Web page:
Takalani Netshitenzhe, Chief Officer for Corporate Affairs at the Vodacom Group, says: “Vodacom is proud of its 17-year association with these prestigious awards, which make an important contribution to our society through the recognition of journalistic excellence. I’d like to congratulate all of tonight’s winners and, as always, I’d like to pay tribute to our hardworking judges. Ryland Fisher, Mathatha Tsedu, Arthur Goldstuck, Collin Nxumalo, Elna Rossouw, Patricia McCracken, Megan Rusi, Mary Papayya, Albe Grobbelaar and Obed Zilwa: thank you for making these awards a continued success.”
Veteran journalist and media stalwart Ms Amina Frense is the winner of the 2018 Vodacom Journalist of the Year Lifetime Achiever Award. She has spent decades in mainstream media both locally and internationally. She is a former Managing Editor: News and Current Affairs at the SA Broadcasting Corporation. She has worked in many countries abroad as a producer and a foreign correspondent, has written two books and is also a founding member of SANEF where she still serves as a council member (full citation below).
The overall winners share the R100 000 main prize. National winners in the various categories are as follows, with each winner taking home R10 000:
The entries in this category were of an exceptionally high standard. One entrant stood out and became the unanimous winner. This journalist showed an exceptional skill for story-telling and for finding unexpected angles and unknown facts. For his stories about Musangwe’s fight for recognition, Age cheating in SA football, and Hansie Cronje revisited, the winner is Ronald Masinda, and the team of Gift Kganyago, Nceba Ntlanganiso and Charles Lombard from eSAT TV.
Cons exploit Telegram ICO
Kaspersky Lab researchers have uncovered dozens of highly convincing fake websites claiming to be investment sites for an initial coin offering (ICO) by the Telegram messaging service. Many of these websites appear to belong to the same group. In one case alone, tens of thousands of US dollars’ worth of cryptocurrency were stolen from victims believing they were investing in ‘Grams’, Telegram’s rumoured new currency. Telegram has not officially confirmed an ICO and has warned people about fraudulent investor sites.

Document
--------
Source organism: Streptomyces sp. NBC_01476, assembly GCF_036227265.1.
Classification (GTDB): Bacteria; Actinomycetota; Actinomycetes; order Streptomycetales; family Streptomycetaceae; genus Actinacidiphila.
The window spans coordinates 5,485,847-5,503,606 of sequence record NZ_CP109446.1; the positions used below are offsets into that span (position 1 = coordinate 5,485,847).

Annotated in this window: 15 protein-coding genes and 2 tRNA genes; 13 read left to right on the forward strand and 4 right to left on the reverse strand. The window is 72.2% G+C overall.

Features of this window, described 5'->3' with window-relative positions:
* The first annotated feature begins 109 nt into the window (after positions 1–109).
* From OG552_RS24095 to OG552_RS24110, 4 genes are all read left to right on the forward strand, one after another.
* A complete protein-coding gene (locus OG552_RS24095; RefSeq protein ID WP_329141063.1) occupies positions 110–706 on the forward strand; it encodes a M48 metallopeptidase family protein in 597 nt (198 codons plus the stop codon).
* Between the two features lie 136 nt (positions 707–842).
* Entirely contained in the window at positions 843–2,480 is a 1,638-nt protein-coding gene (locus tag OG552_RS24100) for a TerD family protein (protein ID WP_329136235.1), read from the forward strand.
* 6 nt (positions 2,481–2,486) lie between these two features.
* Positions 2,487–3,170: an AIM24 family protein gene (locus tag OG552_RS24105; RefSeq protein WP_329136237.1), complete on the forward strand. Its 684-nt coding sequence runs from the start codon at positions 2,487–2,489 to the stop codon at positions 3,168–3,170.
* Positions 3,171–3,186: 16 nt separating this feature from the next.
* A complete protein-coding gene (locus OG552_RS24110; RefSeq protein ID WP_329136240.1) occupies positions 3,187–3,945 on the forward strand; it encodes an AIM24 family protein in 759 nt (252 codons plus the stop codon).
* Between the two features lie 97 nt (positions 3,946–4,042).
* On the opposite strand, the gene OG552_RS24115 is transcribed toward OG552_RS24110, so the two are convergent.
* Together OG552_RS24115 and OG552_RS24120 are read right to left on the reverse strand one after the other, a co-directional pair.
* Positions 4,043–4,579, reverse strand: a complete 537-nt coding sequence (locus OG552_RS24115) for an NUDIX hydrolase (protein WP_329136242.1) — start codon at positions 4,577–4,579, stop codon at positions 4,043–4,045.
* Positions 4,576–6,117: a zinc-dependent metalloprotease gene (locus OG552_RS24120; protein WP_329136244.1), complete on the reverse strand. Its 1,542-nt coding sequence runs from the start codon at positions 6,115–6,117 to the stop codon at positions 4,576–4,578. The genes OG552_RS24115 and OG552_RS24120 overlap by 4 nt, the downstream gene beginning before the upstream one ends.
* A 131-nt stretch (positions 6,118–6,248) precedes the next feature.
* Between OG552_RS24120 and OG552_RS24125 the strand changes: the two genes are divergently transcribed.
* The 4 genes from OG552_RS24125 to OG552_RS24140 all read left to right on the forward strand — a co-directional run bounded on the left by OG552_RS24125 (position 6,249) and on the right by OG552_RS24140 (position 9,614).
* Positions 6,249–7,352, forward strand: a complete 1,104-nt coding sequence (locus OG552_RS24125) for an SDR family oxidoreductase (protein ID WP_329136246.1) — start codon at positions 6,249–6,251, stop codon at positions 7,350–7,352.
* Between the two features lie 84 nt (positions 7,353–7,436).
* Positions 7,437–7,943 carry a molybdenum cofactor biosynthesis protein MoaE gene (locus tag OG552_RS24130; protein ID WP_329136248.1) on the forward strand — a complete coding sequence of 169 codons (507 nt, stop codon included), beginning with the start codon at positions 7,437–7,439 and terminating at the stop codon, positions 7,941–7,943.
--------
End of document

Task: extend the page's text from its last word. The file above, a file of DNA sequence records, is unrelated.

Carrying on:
In late 2017, stories started to circulate that the Telegram messaging service was launching an initial coin offering (ICO) to finance a blockchain platform based on its TON (Telegram Open Network) technology. Unverified technical documentation was posted online, but there appears to have been no confirmation from Telegram itself. The resulting confusion seems to have allowed fraudsters to capitalise on investor interest by creating fake sites and stealing vast sums of money.
Kaspersky Lab researchers have discovered dozens of such sites, possibly belonging to the same group, claiming to sell tokens for ‘Grams’ and inviting investors to pay with cryptocurrencies including Bitcoin, Ethereum, lice litecoin, dash and Bitcoin dash. A record of transactions on one site revealed that the scammers were able to steal at least $35,000 US dollars’ worth of Ethereum from investors.
The researchers found that some of the websites were so convincing that even after Telegram and others began to issue warnings, they were still able to recruit potential investors. Most use a secure connection, require registration and generate a unique online wallet for each new victim, making it harder to track the money.
Judging by the content of the fake websites, it appears they may have common ownership. For example, several have the exactly the same ‘Our Team’ section.
“ICOs are a fairly risky investment and many people don’t yet fully understand how they work, so it is not surprising that high quality fake websites, with seemingly reassuring features such as a secure connection and registration are successful at luring people in. People wishing to invest in an ICO would do well to check with the company behind it and make sure they know exactly who they are giving their money to, or they may never see it again,” said Nadezhda Demidova, Lead Web-Content Analyst, Kaspersky Lab.
Kaspersky Lab offers the following advice for users considering investing in an ICO:
- Check for warning signs: for example, some of the fake Telegram ICO websites had the same wrong image next to the name of Telegram’s Chief Product Officer.
- Do your homework: always check with the brand’s official site to verify the legitimacy of the investment site and, if necessary contact the company’s ICO teams before investing any money or currency.
- Use reliable security solutions such as Kaspersky Internet Security and Kaspersky Internet Security for Android, which will warn you if you try to visit fake internet pages.